Former US hostage in Yemen welcomed by Trump at White House
An American citizen held hostage in Yemen for 18 months has been welcomed back to the United States by President Donald Trump, who thanked the United Arab Emirates for its efforts in securing Danny Burch's release.
Speaking to reporters in the Oval Office on Wednesday, the US president said that the UAE was instrumental in getting Burch out of Yemen.
Burch was working in the country as an engineer at Yemeni Safer oil company when he was abducted in September 2017 by Houthi rebels, Reuters reported.
"He was in Yemen, in a very horrible situation - a captive, a prisoner. You can call him whatever you want, but it wasn't good," said Trump, who was joined on Wednesday by Burch and his family, as well as US Vice President Mike Pence and other US lawmakers.
"We had some great help from UAE and all of our friends. But we got Danny out," Trump said.
The president also personally thanked the UAE's crown prince, Muhammad bin Zayed, in a phone call on Wednesday for "recovering [Burch] from captivity in Yemen and reuniting him with his family", the White House said in a statement.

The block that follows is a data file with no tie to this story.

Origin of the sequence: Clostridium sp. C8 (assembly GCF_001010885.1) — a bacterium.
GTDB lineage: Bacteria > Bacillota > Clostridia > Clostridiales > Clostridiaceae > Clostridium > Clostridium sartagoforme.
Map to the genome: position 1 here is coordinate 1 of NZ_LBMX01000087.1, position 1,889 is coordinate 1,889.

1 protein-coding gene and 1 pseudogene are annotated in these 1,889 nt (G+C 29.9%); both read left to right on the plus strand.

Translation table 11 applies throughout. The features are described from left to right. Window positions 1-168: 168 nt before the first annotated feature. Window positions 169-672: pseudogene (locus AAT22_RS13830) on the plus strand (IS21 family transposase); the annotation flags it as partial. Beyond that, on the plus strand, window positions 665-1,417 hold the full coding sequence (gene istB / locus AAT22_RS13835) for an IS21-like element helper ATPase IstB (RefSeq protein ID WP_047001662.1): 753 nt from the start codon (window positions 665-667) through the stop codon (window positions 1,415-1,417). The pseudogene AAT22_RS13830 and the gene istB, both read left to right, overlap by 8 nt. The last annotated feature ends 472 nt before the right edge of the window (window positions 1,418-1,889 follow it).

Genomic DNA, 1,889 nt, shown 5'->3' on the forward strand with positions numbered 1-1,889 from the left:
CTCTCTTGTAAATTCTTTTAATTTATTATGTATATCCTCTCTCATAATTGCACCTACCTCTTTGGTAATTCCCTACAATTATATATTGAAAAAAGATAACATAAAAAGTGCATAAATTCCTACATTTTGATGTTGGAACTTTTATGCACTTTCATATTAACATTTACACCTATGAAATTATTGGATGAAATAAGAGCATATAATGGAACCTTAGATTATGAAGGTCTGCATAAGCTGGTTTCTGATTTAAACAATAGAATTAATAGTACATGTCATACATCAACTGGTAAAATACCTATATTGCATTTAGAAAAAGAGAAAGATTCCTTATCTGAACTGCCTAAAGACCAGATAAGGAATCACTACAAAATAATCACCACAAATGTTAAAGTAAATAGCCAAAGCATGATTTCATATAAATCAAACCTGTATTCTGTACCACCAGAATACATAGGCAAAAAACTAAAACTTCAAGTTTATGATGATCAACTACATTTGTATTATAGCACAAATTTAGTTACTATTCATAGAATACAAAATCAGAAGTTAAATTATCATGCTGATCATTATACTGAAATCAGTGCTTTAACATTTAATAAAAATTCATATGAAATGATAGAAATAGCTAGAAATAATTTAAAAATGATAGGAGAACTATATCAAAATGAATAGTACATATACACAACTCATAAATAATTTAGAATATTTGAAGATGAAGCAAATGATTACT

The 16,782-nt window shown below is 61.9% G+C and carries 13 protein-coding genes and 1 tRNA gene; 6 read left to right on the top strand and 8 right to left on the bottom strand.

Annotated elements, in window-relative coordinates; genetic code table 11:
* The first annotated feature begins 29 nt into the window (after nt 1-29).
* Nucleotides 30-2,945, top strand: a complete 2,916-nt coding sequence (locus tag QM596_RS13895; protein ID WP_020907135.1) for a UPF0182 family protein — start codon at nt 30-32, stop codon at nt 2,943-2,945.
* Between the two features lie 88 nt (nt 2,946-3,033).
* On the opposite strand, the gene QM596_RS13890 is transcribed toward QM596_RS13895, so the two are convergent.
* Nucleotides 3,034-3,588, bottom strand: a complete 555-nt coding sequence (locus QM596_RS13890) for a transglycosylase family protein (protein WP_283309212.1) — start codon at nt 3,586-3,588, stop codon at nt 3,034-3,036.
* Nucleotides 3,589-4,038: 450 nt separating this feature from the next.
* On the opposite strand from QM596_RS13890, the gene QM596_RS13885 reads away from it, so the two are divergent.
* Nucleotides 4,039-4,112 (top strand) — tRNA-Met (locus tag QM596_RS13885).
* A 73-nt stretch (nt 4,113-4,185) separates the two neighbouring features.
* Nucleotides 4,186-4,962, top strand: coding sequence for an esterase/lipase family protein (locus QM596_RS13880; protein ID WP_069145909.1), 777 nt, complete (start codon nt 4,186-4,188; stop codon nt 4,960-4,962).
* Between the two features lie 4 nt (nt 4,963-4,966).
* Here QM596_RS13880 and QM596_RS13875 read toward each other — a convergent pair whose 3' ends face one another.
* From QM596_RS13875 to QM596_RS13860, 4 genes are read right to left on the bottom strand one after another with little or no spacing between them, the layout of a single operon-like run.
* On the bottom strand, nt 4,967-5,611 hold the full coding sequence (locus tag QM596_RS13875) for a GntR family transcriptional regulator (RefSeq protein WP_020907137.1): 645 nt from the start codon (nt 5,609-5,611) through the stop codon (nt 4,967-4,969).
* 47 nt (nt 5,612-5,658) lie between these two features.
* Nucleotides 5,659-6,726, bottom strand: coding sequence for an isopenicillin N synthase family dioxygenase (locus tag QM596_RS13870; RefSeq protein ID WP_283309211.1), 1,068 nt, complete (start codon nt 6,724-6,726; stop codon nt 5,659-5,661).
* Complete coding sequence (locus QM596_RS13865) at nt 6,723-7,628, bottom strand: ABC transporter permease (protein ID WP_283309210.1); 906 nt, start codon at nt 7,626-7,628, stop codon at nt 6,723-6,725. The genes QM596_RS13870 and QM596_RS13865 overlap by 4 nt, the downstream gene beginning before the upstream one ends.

"They also discussed regional security issues and efforts to promote stability in the region," the White House said, about the two leaders' discussion.
Burch's return to the US comes amid ongoing pressure on the Trump administration to end its support for a Saudi-led coalition fighting in Yemen, of which the UAE is a prominent member.
US lawmakers from both major parties have pushed for an end to US support for that coalition, invoking a never-before-used War Powers Act in a resolution that was passed in the House of Representatives earlier this year.
Saudi Arabia launched its military offensive in Yemen in 2015 to root out the Houthis, who had taken over the capital, Sanaa, and ousted the country's Saudi-backed president, Abd Rabbuh Mansour Hadi.
The war in Yemen has killed thousands of people and led to widespread disease and malnutrition.
Experts and former US officials recently told MEE that the devastating conflict would end if Washington stopped assisting the Saudi-led coalition.
US help to the coalition has included mid-air refuelling of fighter jets, aid with a naval blockade and help coordinating military operations, among other things.